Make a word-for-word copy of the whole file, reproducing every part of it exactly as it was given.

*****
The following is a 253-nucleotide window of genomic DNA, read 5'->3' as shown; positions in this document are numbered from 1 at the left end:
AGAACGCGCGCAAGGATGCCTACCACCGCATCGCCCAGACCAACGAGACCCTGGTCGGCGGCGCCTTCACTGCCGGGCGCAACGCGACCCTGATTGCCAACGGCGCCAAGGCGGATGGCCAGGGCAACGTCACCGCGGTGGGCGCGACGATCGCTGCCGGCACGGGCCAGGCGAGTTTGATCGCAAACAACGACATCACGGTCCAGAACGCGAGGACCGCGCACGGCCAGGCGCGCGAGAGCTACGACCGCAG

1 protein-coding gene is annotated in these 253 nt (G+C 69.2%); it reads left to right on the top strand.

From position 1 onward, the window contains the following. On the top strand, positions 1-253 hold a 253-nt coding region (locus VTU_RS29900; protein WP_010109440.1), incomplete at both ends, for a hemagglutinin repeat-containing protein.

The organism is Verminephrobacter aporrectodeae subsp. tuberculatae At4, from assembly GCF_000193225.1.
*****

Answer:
The following is a 253-nucleotide window of genomic DNA, read 5'->3' as shown; positions in this document are numbered from 1 at the left end:
AGAACGCGCGCAAGGATGCCTACCACCGCATCGCCCAGACCAACGAGACCCTGGTCGGCGGCGCCTTCACTGCCGGGCGCAACGCGACCCTGATTGCCAACGGCGCCAAGGCGGATGGCCAGGGCAACGTCACCGCGGTGGGCGCGACGATCGCTGCCGGCACGGGCCAGGCGAGTTTGATCGCAAACAACGACATCACGGTCCAGAACGCGAGGACCGCGCACGGCCAGGCGCGCGAGAGCTACGACCGCAG

1 protein-coding gene is annotated in these 253 nt (G+C 69.2%); it reads left to right on the top strand.

From position 1 onward, the window contains the following. On the top strand, positions 1-253 hold a 253-nt coding region (locus VTU_RS29900; protein WP_010109440.1), incomplete at both ends, for a hemagglutinin repeat-containing protein.

The organism is Verminephrobacter aporrectodeae subsp. tuberculatae At4, from assembly GCF_000193225.1.